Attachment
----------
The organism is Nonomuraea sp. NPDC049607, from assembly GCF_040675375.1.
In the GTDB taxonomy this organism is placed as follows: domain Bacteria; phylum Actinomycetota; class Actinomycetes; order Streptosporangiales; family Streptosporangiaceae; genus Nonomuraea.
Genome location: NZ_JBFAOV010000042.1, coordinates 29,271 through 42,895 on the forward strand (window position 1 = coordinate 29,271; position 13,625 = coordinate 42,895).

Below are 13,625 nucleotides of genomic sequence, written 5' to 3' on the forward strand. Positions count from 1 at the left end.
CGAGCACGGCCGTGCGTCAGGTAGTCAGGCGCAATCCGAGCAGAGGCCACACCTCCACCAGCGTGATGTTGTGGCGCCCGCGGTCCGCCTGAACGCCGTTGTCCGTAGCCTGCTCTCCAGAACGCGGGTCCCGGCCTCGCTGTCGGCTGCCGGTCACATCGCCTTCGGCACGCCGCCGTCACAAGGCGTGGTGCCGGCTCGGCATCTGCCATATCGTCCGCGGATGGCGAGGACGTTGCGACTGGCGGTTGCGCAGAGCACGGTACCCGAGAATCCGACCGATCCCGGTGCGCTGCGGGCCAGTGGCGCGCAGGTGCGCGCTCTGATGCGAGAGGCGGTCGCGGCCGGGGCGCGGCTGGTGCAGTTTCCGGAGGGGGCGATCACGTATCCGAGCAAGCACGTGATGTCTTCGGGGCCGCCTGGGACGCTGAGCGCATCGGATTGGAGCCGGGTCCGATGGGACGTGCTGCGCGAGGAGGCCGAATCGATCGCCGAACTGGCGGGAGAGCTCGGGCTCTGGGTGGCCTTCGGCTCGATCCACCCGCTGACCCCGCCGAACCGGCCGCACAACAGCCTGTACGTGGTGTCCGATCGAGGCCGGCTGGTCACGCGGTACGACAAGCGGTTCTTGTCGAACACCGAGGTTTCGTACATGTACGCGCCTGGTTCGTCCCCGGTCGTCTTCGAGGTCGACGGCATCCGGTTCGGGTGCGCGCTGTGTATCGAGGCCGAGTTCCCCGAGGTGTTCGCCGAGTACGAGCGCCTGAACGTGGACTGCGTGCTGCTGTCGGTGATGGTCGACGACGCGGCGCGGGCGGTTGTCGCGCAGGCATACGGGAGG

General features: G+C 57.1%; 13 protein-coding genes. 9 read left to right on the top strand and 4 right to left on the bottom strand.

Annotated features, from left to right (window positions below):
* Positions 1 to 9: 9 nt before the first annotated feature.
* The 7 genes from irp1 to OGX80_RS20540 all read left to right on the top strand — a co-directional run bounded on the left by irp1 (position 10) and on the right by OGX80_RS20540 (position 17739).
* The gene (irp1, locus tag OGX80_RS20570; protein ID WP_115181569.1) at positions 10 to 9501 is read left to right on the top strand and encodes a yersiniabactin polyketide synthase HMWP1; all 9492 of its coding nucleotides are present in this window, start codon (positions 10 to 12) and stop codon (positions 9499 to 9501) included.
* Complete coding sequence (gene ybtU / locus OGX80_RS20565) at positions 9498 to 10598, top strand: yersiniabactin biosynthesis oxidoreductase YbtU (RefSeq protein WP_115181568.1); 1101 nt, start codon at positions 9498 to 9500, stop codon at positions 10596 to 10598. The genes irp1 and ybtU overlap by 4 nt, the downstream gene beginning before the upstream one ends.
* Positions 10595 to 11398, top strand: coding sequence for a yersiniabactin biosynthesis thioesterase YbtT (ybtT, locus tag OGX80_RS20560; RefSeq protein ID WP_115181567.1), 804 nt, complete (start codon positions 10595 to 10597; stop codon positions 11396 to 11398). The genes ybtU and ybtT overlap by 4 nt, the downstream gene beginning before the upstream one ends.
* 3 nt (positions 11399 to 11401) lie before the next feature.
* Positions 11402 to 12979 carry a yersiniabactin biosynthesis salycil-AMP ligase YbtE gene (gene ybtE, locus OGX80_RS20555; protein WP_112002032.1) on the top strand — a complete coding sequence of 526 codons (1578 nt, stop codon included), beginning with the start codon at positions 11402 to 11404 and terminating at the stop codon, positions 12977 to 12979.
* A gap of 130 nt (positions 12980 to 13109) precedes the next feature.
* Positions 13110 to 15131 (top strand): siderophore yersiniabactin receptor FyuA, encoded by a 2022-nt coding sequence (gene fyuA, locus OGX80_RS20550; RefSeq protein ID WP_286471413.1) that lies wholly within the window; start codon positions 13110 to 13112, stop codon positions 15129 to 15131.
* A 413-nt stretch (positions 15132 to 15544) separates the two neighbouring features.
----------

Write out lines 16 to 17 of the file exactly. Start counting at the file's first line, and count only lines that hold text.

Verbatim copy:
* Positions 13110 to 15131 (top strand): siderophore yersiniabactin receptor FyuA, encoded by a 2022-nt coding sequence (gene fyuA, locus OGX80_RS20550; RefSeq protein ID WP_286471413.1) that lies wholly within the window; start codon positions 13110 to 13112, stop codon positions 15129 to 15131.
* A 413-nt stretch (positions 15132 to 15544) separates the two neighbouring features.